Usually, if you have a smaller driver, there will be less sound leakage. Smaller drivers are used with smaller headphones, like in-ear earbuds and True Wireless headphones. So, your earbuds should have less audio bleed, but this isn’t always the way. Other factors are also involved, including the headphone enclosure.

2) Enclosure

Headphones are designed in two main ways: Open back and closed back. Open back headphones will usually leak a lot more than closed, which isn’t surprising. They allow more ambient noise to accompany your audio, so it makes sense that they would also leak more music into the outside world. Buying headphones with closed backs is better if you want to prevent sound leaks.

Why Should You Care About Sound Leakage in Headphones?

“Ok,” I hear you say to yourself. “My headphones are leaking sound. But the music still sounds good, and no one around me has complained yet. Why should I care?”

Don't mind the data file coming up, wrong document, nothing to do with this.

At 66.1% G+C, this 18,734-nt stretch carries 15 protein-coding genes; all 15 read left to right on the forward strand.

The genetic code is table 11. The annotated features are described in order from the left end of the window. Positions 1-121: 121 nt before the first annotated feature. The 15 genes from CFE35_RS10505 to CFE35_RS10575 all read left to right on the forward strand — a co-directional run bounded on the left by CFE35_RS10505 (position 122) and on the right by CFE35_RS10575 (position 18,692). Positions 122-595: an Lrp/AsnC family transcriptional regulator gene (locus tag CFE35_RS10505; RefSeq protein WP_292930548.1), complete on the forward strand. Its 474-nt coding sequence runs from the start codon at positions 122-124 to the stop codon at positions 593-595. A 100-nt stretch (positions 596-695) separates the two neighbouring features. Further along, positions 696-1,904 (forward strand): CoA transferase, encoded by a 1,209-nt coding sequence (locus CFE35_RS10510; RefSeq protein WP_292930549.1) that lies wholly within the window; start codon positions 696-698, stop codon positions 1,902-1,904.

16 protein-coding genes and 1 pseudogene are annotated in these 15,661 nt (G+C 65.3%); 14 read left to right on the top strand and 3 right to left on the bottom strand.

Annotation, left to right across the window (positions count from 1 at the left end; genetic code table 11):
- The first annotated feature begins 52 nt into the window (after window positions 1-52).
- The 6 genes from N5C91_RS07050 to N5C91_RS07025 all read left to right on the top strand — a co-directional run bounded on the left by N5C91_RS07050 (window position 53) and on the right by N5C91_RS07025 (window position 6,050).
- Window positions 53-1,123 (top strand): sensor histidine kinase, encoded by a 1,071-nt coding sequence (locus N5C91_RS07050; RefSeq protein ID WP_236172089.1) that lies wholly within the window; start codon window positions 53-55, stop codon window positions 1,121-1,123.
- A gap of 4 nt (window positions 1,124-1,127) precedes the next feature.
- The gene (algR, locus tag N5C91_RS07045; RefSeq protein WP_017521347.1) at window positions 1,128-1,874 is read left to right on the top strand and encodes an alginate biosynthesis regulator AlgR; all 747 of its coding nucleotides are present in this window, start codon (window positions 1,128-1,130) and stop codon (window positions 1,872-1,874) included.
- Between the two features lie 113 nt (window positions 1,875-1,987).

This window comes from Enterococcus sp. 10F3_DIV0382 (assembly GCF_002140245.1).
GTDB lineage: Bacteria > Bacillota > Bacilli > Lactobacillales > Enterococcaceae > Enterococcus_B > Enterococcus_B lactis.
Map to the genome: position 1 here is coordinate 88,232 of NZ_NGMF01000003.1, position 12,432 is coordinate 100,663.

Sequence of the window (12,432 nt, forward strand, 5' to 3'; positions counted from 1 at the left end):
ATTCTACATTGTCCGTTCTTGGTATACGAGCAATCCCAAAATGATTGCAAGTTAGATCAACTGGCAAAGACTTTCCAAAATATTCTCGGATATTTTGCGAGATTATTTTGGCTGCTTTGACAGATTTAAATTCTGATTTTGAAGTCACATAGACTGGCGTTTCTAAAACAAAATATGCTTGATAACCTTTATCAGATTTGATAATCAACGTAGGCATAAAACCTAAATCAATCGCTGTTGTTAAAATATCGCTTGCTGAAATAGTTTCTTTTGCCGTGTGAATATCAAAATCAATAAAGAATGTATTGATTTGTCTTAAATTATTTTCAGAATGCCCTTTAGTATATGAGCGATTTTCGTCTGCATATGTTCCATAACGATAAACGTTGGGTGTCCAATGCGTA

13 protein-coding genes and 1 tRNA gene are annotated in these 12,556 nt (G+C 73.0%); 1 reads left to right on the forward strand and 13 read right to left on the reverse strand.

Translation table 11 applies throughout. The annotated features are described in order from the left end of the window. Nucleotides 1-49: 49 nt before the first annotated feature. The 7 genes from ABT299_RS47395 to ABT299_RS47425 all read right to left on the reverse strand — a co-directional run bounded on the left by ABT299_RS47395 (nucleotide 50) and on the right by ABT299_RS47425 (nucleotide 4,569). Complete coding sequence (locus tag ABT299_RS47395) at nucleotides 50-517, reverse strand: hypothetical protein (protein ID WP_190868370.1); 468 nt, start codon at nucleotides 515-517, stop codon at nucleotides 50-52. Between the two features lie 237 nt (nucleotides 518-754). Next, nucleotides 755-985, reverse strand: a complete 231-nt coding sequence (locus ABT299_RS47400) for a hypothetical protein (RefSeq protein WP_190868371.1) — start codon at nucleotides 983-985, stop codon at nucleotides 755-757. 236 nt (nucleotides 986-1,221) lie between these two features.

As a matter of fact, it should bother you. Because if your headphones are leaking sound, that means you aren’t getting the full audio experience you deserve.

When Does Headphone Leakage Matter?

Your headphones aren’t leaking fluid, so why should you be worried about headphone sound leaks? Well… leaks matter in a lot of different situations.

  • In any situation where you are surrounded by people (on your commute, in your office, etc.)
  • When you want to hear full clear audio.
  • When you are in a loud environment with a lot of ambient noise (on public transportation or walking down the street, for example).

This is because a sound leak will affect everyone around you, and as a consequence stop you hearing high quality music at lower volumes. The louder your volume is, the more everyone is affected.